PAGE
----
I did a module or two on Artificial Intelligence during my Bachelor's degree. This is only one of many possible ways of aping intelligence in machines, in this particular case it's called a Genetic Algorithm, because it models the process of evolution and natural selection. Random "mutations" are introduced each generation (or more successful automata from the previous iteration are combined to mimic sexual reproduction in more sophisticated versions) and then they are tested, the best ones from that round are used as the basis of the next round.
There are many other approaches, you've probably hears of artificial neural networks, self-organising networks of devices that behave somewhat like tunable logic gates that can be either active (firing) or inactive (not firing) depended on the weighted sum of their inputs (one kind popularly used for teaching is called the Perceptron), which are programmed with a simple feedback mechanism that adjusts the input weights amongst every things, reinforcing weights that triggered a desirable response and weakening weights that didn't, in a process that attempts to model what we think happens in a natural brain during the learning process.
You might have heard the term "deep learning" being bandied around as the new hotness, all it really is is a new method of handling the training feedback in a neural network that allows it to be more than 3 layers deep (traditional neural networks were limited to 3 layers; an input layer, an output layer and a single "hidden" layer between them, because feedback could not be adequately propigated to multiple hidden layers. Deep learning overcomes this limitation, allowing you to have more than 1 hidden layer in a network).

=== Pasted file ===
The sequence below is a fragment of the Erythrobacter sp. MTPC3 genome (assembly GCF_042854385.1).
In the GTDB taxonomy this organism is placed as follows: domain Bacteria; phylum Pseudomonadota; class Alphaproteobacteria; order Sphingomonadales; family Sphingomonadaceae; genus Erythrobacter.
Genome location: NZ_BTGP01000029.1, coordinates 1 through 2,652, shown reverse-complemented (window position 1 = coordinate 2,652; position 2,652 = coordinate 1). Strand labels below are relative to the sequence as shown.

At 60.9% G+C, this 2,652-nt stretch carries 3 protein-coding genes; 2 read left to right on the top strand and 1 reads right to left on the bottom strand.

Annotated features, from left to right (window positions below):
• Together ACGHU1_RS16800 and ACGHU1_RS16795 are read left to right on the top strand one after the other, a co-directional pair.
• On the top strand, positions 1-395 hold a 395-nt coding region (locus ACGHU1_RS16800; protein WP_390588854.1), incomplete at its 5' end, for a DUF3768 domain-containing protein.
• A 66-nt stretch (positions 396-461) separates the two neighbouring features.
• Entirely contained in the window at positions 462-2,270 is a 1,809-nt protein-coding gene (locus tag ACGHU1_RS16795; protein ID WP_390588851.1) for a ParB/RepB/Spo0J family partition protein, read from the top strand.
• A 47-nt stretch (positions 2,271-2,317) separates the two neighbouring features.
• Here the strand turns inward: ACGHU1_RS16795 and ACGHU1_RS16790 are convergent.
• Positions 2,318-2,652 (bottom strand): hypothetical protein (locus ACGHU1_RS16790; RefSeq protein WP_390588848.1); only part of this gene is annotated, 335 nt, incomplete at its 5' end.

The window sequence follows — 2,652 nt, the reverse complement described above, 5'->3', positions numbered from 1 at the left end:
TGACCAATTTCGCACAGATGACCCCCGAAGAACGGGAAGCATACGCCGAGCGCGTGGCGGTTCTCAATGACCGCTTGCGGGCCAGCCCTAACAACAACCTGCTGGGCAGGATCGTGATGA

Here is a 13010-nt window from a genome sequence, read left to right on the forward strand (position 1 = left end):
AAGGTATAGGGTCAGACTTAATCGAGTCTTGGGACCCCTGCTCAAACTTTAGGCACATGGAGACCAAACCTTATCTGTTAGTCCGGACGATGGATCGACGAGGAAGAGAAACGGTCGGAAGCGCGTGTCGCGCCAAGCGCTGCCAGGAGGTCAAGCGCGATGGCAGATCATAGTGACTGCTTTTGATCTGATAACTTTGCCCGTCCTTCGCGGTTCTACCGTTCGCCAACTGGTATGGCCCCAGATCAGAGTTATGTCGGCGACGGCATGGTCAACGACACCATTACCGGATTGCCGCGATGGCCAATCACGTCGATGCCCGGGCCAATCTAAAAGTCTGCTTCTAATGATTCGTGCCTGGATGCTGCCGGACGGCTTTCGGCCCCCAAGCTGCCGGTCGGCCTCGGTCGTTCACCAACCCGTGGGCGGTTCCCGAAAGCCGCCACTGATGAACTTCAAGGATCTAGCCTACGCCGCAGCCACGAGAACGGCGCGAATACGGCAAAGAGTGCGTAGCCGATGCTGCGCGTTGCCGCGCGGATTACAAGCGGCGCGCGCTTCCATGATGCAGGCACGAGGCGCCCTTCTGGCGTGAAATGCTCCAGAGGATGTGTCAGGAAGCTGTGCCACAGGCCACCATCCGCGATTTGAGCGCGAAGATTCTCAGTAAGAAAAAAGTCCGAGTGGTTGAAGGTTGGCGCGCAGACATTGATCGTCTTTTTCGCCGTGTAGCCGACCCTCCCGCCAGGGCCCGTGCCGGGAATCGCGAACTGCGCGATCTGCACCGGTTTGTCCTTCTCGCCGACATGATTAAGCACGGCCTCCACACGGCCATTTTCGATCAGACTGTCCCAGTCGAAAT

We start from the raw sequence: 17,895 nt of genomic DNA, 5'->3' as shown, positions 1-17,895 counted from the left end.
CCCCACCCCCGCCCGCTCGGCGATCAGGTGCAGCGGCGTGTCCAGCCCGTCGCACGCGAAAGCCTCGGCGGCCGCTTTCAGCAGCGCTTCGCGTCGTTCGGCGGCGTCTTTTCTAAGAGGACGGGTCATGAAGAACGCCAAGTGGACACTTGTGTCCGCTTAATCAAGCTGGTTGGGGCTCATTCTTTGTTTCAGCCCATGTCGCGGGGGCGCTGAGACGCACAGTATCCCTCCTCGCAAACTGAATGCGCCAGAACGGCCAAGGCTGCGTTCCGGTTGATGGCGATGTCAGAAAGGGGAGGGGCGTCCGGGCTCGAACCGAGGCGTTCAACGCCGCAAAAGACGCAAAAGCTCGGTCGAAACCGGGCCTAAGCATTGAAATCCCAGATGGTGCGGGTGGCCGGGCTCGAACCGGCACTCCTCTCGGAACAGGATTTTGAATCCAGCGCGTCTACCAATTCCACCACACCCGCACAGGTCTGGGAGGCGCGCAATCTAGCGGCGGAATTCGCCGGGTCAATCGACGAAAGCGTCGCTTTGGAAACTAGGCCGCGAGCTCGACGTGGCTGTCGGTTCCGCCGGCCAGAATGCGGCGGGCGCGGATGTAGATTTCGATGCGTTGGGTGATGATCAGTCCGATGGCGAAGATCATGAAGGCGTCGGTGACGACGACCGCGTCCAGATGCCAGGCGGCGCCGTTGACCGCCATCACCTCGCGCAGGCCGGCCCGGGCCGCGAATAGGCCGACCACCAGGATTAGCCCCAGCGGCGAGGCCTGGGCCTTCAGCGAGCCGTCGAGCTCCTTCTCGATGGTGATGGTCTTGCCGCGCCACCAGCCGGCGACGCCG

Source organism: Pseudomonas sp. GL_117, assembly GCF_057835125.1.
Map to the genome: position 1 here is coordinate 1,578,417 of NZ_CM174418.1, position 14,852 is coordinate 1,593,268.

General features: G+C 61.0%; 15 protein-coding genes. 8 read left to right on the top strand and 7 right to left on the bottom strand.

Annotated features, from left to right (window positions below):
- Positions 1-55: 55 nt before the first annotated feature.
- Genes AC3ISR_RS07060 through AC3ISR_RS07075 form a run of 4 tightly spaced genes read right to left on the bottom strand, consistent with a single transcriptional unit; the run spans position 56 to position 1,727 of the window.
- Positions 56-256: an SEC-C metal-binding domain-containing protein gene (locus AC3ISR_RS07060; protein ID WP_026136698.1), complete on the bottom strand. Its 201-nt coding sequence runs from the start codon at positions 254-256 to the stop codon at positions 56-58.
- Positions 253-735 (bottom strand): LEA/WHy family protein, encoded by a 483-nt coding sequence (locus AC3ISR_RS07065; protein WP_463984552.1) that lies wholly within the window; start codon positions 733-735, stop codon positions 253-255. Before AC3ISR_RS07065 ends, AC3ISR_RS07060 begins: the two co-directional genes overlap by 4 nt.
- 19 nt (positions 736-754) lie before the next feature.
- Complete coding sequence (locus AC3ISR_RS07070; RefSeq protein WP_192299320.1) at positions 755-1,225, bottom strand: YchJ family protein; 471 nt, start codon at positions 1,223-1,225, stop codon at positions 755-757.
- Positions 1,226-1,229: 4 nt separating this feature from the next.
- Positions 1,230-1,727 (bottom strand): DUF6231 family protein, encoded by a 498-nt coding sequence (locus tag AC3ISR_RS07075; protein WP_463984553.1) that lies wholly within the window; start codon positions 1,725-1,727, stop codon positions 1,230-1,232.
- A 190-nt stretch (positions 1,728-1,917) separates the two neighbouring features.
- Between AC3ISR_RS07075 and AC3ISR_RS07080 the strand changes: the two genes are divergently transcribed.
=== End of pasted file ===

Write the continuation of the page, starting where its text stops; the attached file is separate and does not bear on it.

There are also heuristics (simple rules that when aggregated together can give the illusion of intelligence in what is known in the trade as emergent behaviour), expert systems, baysean filtering and so on. The oldest trick in the intelligent machine playbook is simple brute force, which is how most chess programs work. They don't do anything intelligent, they are just able to play multiple scenarios (limited usually by memory and processing power needed to compute them all in a reasonable amount of time) and then apply simple heuristics to select the best scenario from the list of generated ones, on the assumption that the human player will probably select a move that's logical to make given the current state of the game.
While this video isn't inaccurate as such, it only covers a very tiny sliver of the whole sphere of machine learning, and takes a very simplistic view of it.
The video also vastly overeggs the idea that our lives are being controlled by sinister "intelligent" algorithms that even the makers don't fully understand. Most of them are in fact based on ideas that have been around for years and are still hand-crafted (Youtube probably doesn't use advanced AI for its video recommendations, it's more likely using a set of heuristics and possibly some trainable filtering).